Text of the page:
April 7, 2004 4 AM
Soon. You always fight everything. You fight this too. Let go, Mom. Be at peace. It’s OK. It’s OK to go now. The words – when they find their way out – are barely comprehensible. In the past hour: “Oh God!” twice. “Where’s Michael?” “Where am I?” “S’Geht nicht gut.”

Why do you keep getting up to pee? There’s no pee left. Relax, Mom. Let go. You don’t want to be here like this.

I will miss you every single day. But I’ll miss who you’ve been in your life, not who I see at your death. It’s so hard to see you like this – like a baby… so compliant, so na├»ve, so NOT Edith. The last thing you said before I left you with Dad tonight was, “Thank you, Carol.” You’re so very welcome, Mom.

4/7/04 10 AM
It’s hard to get used to: the slightest noise will rouse you and you can show with a grunt that you’re mentally here (at least to some extent), but if someone didn’t know that you’re aware, they’d think you checked out already. Your mouth and eyes are at partially open positions. You seem unresponsive… but you are quite alert under it all. You asked Michael last night, “Am I dying?” He said, “I don’t know.” But you are. This is the process of dying.

4/7/04 6 PM
Just words, barely comprehensible, but important: “Phi Beta Kappa,” “Downhill” (skiing?)

4/8/04 8 AM
You are fighting death with the same fervor and defiance with which you fought the disease. Your oh-no-you-don’t attitude is still strong – even without the ability to speak more than a garbled word or two… or eat… or stand. Oh-no-you-don’t keep that catheter in me. Oh-no-you-don’t give me meds that I don’t want (is it because you’re not in pain? Or because you want a “pure” experience?). Oh-no-you-don’t. You’re STILL in control.

What is a “dignified death,” anyway? Is it one that one orchestrates him/herself? Is it what the Hopsice workers call “a conscious death”? I know for sure what it’s NOT. It’s NOT a death that takes place in a hospital, surrounded by tubes and strangers. I’m sure of that. And as hard as it is to watch you helpless in so many ways, you are surrounded by the people who love you the most, and you are not “hooked up” and we DO listen to you and often know what you feel and need (which I’m sure doesn’t happen in the hospital). And our primary concern is your comfort (what comfort there can be…) and letting you know how much we love you. Maybe death, in itself, simply isn’t dignified. But maybe a death when Nature brings it, surrounded by love and compassion, is the most dignified it can be. I believe that there’s important work going on as you transition, and for the first time in my life I’m pretty sure that there even IS a “transition” and that there even IS another side. That work that you’re doing – whatever it is – is what makes this death, one that occurs in its own time, dignified. That’s what I’m choosing to believe, maybe selfishly, maybe not. But it’s the best I can do… and as “correct” a belief as anything else.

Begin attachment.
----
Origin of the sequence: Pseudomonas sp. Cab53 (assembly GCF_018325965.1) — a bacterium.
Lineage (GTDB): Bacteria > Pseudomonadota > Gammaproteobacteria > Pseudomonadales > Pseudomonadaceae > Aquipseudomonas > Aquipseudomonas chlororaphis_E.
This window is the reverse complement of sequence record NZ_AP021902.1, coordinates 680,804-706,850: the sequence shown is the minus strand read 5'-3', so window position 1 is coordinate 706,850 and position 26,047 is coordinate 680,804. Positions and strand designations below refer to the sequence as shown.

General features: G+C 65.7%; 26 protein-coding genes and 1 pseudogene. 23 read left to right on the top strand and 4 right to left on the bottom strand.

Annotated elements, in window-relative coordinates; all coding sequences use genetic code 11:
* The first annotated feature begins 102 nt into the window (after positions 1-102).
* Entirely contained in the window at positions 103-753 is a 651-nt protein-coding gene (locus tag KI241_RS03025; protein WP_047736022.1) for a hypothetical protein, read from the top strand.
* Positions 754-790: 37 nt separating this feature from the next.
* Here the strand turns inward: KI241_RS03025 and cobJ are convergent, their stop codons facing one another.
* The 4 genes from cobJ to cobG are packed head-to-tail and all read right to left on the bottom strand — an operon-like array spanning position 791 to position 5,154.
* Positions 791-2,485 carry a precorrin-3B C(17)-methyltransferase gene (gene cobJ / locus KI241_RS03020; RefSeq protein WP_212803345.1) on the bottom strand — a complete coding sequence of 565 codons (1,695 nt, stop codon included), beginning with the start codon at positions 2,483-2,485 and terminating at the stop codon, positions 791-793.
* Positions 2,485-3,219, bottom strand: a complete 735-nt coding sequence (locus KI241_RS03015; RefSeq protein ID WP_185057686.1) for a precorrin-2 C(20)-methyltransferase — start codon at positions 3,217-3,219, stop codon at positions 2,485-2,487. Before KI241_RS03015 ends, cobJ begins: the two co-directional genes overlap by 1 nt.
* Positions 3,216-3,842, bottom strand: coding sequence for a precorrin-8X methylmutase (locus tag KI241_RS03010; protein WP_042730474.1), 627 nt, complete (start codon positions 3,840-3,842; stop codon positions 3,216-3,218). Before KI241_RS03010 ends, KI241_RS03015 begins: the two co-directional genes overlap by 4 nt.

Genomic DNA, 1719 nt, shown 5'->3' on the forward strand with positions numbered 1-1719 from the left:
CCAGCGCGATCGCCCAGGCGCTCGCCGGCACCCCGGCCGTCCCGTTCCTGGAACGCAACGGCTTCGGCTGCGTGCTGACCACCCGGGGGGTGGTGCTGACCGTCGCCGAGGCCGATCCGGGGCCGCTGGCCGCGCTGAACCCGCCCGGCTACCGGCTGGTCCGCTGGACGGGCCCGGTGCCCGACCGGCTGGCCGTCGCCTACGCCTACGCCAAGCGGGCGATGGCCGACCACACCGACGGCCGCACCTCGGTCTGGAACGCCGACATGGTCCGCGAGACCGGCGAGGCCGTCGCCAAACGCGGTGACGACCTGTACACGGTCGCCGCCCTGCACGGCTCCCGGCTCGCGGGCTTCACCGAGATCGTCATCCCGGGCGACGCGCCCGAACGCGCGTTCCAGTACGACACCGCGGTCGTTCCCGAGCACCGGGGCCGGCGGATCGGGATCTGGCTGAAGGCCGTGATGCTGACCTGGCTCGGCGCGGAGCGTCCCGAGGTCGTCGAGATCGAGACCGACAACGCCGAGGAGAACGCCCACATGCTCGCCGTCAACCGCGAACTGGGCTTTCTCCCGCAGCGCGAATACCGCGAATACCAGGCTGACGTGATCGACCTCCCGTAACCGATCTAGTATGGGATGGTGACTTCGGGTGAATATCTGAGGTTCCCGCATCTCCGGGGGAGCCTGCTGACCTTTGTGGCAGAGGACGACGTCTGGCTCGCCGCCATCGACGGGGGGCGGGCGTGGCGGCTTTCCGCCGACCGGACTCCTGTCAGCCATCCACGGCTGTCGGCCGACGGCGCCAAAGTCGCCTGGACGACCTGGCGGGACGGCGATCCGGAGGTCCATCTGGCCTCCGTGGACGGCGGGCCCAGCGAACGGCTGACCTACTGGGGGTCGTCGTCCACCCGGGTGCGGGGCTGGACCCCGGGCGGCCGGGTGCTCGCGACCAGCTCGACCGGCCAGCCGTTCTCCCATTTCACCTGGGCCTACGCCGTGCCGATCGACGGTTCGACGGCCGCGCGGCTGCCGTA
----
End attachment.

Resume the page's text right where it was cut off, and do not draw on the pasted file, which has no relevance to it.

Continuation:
4/8/04 12:30 PM
Incredible. You absolutely insisted on having everything OFF – catheter, diaper, nightgown, even blankets. Everything! For a while, we couldn’t figure it out, but it became apparent that you were determined to lie flat on the bed, in the light shining from the skylight, stark naked.

Then you shared where you are with us:

“It’s peaceful.”
Almost singing: “Where I’m gooooing!”
Helicopter (Hawaii? Alaska? Dad knew and he and Mom agreed…)
“Elisabeth ferien” (about their trip to Germany when Elisabeth was 13! This one made me sob, and I told Omi that Elisabeth is sooo much like her, it means I get to KEEP Omi through Elisabeth. She grimaced and “sobbed,” without a sound, a tear running down her cheek…)
“A lake”
“Floating in there.”
“She’ll be there.”
“Will (we’ll?) be ready.”
“_____ (name?) will be there.”
“I want to geh.” (Trying to get up and go with entire body… legs in cycling or hiking motion.)

And then, she did something she hadn’t done in two days: she opened her eyes and focused – on Dad – and said to him, clear as a bell, “Can you carry me over?”

4/9/04 4 AM
She’s no longer responsive to our questioning. Her eyes are almost always closed. And yet, she continues to insist on getting up (but she’s like a rag doll; it takes three or four of us to make it happen) to pee every few hours.

9:30 AM
Difficult effort to communicate. Voice no longer reliable; must look at tongue, lips, throat. Very difficult to discern. MUCH guessing. The place was likely a lake (“Wahlsee?”) and the memory was obviously NOT a happy one. Now looks asleep, except one eye very slightly open – still… always.

3:00 PM:
Deep sleep since noon. Very regular breathing. Strong.

8:30 PM:
Mom is almost totally unresponsive. No muscle tone whatsoever. Eyes shut, except a slit in the left eye. Opaque sheath over her eyeball (can she see?). And yet, she STILL insists on getting up (it takes three of us!) to sit on the commode and pee – and she does pee!

She said to me, “My mother.” I said, “Your mother? Let me tell you about MY mother!” And I did.

4/10/04 5:45 PM: